Stellantis has invested in Lyten, a Silicon Valley company pioneer in the use of tunable three-dimensional graphene. To give news is the same Italian-French manufacturer, which anticipated the joint development of lithium-sulfur batteries for electric vehicles. The investment took place under the aegis of the venture capital fund Stellantis Ventures.
Very high energy density and low costs could revolutionize the world of electricity
Lithium-sulfur batteries use, as the name suggests, sulfur as the cathode material. Not only is sulfur one of the most common elements on Earth, making it very cheap, but it boasts a specific capacity up to ten times higher than the normal cathodes used in lithium-ion batteries.
This results in a huge increase in energy density: theoretically, a Lithium-Sulfur battery can have an energy density of 2500 Wh/kg. A very high value and an exceptional step forward for electric mobility given that, simplifying, much more current can enter a battery of the same size. All to the advantage of autonomy and lightness.
But the list of benefits related to this type of battery doesn’t stop there. In addition to cost-effectiveness and very high energy density, Lithium-sulfur batteries do not use nickel, cobalt or manganese. This translates into batteries with a carbon footprint of less than 60% compared to traditional batteries.
The non-use of these materials then ensures that what is needed for the construction is available in Europe and North America. This reduces dependency on other regions of the world.
In the face of so many advantages, however, there is a disadvantage that undermines the use of this technology. Lithium-sulphur batteries, due to the unwanted passage of lithium polysulphides from the cathode to the anode, quickly “consume” the active material from the electrode.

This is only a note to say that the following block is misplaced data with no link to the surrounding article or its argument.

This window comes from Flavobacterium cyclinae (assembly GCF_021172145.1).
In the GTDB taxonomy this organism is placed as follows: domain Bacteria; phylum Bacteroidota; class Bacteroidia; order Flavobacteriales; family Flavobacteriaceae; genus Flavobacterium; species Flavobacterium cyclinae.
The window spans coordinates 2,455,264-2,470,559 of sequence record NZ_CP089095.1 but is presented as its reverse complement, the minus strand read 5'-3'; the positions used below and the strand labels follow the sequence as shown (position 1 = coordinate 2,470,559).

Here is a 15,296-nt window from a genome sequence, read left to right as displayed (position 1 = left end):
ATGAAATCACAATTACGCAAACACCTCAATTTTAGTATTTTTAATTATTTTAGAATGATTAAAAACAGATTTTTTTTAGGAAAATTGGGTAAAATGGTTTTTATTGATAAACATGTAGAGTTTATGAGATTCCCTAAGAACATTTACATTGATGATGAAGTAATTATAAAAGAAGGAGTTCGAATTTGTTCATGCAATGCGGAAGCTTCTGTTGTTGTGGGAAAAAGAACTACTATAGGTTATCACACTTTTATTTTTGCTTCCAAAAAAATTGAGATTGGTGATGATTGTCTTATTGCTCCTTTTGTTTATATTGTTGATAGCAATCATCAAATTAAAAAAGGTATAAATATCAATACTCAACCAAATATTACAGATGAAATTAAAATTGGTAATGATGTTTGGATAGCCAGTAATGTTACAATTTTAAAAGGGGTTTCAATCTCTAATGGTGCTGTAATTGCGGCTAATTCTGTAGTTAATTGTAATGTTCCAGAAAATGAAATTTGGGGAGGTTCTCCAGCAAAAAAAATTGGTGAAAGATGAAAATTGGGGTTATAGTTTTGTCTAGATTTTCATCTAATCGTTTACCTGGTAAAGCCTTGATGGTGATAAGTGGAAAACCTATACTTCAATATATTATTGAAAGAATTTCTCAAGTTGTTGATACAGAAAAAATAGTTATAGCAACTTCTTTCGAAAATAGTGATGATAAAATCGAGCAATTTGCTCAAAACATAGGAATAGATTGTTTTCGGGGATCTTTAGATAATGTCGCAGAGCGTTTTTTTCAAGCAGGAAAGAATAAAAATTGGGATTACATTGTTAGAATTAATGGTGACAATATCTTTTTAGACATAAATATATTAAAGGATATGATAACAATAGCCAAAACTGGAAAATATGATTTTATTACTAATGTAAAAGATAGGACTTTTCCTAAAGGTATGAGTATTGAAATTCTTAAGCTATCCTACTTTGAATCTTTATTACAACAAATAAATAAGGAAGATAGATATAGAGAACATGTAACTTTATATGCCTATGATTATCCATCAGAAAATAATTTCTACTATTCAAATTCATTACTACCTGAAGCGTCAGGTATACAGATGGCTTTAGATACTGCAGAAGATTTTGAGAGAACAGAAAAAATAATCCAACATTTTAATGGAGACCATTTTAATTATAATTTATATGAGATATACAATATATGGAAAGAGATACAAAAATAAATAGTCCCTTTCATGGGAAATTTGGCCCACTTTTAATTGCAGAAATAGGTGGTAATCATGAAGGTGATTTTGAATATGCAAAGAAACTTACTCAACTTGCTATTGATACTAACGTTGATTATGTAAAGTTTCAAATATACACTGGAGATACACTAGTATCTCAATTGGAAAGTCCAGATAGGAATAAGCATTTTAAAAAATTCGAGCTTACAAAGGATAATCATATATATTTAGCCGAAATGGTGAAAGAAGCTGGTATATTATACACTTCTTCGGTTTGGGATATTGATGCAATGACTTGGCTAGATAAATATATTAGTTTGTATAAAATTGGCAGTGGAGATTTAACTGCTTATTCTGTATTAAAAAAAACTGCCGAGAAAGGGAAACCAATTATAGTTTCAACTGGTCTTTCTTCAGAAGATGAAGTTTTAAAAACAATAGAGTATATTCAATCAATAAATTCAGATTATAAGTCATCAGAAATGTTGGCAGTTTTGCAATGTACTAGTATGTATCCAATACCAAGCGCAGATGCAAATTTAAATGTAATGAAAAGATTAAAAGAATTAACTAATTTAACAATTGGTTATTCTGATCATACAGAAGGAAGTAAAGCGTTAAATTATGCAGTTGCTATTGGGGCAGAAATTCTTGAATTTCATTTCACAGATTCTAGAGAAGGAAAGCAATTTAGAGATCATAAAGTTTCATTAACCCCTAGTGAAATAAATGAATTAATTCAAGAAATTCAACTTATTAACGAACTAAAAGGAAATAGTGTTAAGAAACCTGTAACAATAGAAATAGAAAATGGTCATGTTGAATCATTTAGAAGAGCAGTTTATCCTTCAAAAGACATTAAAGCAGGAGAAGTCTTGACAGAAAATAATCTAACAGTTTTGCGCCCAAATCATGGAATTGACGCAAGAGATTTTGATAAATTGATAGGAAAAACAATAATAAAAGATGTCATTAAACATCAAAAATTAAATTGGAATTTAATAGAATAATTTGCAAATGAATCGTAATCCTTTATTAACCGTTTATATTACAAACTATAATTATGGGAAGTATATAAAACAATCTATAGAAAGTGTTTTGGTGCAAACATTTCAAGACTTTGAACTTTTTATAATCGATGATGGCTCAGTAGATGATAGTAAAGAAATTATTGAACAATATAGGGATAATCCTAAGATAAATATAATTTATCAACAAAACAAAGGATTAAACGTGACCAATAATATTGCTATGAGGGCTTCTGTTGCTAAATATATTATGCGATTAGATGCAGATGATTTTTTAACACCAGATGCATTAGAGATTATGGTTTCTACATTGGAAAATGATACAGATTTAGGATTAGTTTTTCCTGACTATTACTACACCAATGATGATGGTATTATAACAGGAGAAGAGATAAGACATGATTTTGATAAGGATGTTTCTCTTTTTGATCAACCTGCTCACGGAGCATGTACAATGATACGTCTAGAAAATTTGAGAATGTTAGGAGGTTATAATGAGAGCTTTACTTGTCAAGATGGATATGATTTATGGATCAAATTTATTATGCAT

In other words, a few tens of recharge cycles are enough to make a Lithium-Sulfur battery unusable.
Lyten’s solution: tunable three-dimensional graphene to cancel the shuttle effect
And this is exactly where Lyten comes in: the use of tunable three-dimensional graphene can counteract the so-called “shuttle effect” according to the company, i.e. the above active material consumption. It would therefore be possible to mitigate the only real flaw of the lithium-sulphur batteries, so as to start the production of batteries that could prove to be revolutionary.
“Having recently visited Lyten together with our CTO Ned Curic and our Head of Stellantis Ventures, Adam Bazih, we were impressed by the potential of this technology to contribute to clean, safe and affordable mobility”, said Carlos Tavares, CEO of Stellantis.
“Lyten’s lithium-sulfur batteries have the potential to become a key ingredient in driving mass-market EV adoption globally,” he added. “Similarly, their material technology could help reduce the weight of vehicles, a result that our sector will necessarily have to achieve in order to achieve the goals of zero carbon emissions” concludes the note.
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